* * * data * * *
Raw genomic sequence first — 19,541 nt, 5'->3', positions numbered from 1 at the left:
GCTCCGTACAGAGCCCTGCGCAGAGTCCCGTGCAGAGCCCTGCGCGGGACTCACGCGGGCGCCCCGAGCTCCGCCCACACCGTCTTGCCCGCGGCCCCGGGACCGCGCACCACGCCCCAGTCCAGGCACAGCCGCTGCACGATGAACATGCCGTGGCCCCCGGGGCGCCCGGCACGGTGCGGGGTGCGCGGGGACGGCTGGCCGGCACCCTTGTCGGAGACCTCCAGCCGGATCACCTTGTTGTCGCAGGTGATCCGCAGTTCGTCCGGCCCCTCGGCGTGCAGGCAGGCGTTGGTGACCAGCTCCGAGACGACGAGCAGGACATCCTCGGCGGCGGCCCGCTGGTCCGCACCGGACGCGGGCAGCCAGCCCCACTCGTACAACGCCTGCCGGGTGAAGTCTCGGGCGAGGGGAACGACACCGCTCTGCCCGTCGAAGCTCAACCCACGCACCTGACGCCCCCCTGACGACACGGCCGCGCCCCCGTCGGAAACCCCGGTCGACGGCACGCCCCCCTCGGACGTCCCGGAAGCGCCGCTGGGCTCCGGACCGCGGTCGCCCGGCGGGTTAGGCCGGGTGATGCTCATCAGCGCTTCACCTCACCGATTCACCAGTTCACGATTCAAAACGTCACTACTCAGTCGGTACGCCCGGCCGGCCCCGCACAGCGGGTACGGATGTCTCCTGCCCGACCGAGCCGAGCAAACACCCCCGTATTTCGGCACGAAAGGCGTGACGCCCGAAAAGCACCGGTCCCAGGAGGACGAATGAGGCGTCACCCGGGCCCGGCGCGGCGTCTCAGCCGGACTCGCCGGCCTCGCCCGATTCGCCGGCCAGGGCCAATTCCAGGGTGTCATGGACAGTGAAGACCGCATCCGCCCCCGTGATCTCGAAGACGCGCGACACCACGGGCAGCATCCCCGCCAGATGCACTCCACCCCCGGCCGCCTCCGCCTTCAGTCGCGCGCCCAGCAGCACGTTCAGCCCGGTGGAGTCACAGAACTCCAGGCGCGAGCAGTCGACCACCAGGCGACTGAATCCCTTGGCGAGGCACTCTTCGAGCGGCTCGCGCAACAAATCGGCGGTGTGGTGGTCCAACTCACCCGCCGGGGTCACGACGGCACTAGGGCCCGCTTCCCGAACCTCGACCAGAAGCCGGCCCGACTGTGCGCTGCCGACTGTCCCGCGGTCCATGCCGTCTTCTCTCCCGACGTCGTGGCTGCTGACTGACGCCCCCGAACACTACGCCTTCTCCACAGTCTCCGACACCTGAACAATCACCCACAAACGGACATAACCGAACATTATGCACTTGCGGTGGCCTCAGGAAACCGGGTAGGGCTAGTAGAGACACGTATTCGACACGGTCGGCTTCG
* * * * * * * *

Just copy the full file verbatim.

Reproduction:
Raw genomic sequence first — 19,541 nt, 5'->3', positions numbered from 1 at the left:
GCTCCGTACAGAGCCCTGCGCAGAGTCCCGTGCAGAGCCCTGCGCGGGACTCACGCGGGCGCCCCGAGCTCCGCCCACACCGTCTTGCCCGCGGCCCCGGGACCGCGCACCACGCCCCAGTCCAGGCACAGCCGCTGCACGATGAACATGCCGTGGCCCCCGGGGCGCCCGGCACGGTGCGGGGTGCGCGGGGACGGCTGGCCGGCACCCTTGTCGGAGACCTCCAGCCGGATCACCTTGTTGTCGCAGGTGATCCGCAGTTCGTCCGGCCCCTCGGCGTGCAGGCAGGCGTTGGTGACCAGCTCCGAGACGACGAGCAGGACATCCTCGGCGGCGGCCCGCTGGTCCGCACCGGACGCGGGCAGCCAGCCCCACTCGTACAACGCCTGCCGGGTGAAGTCTCGGGCGAGGGGAACGACACCGCTCTGCCCGTCGAAGCTCAACCCACGCACCTGACGCCCCCCTGACGACACGGCCGCGCCCCCGTCGGAAACCCCGGTCGACGGCACGCCCCCCTCGGACGTCCCGGAAGCGCCGCTGGGCTCCGGACCGCGGTCGCCCGGCGGGTTAGGCCGGGTGATGCTCATCAGCGCTTCACCTCACCGATTCACCAGTTCACGATTCAAAACGTCACTACTCAGTCGGTACGCCCGGCCGGCCCCGCACAGCGGGTACGGATGTCTCCTGCCCGACCGAGCCGAGCAAACACCCCCGTATTTCGGCACGAAAGGCGTGACGCCCGAAAAGCACCGGTCCCAGGAGGACGAATGAGGCGTCACCCGGGCCCGGCGCGGCGTCTCAGCCGGACTCGCCGGCCTCGCCCGATTCGCCGGCCAGGGCCAATTCCAGGGTGTCATGGACAGTGAAGACCGCATCCGCCCCCGTGATCTCGAAGACGCGCGACACCACGGGCAGCATCCCCGCCAGATGCACTCCACCCCCGGCCGCCTCCGCCTTCAGTCGCGCGCCCAGCAGCACGTTCAGCCCGGTGGAGTCACAGAACTCCAGGCGCGAGCAGTCGACCACCAGGCGACTGAATCCCTTGGCGAGGCACTCTTCGAGCGGCTCGCGCAACAAATCGGCGGTGTGGTGGTCCAACTCACCCGCCGGGGTCACGACGGCACTAGGGCCCGCTTCCCGAACCTCGACCAGAAGCCGGCCCGACTGTGCGCTGCCGACTGTCCCGCGGTCCATGCCGTCTTCTCTCCCGACGTCGTGGCTGCTGACTGACGCCCCCGAACACTACGCCTTCTCCACAGTCTCCGACACCTGAACAATCACCCACAAACGGACATAACCGAACATTATGCACTTGCGGTGGCCTCAGGAAACCGGGTAGGGCTAGTAGAGACACGTATTCGACACGGTCGGCTTCG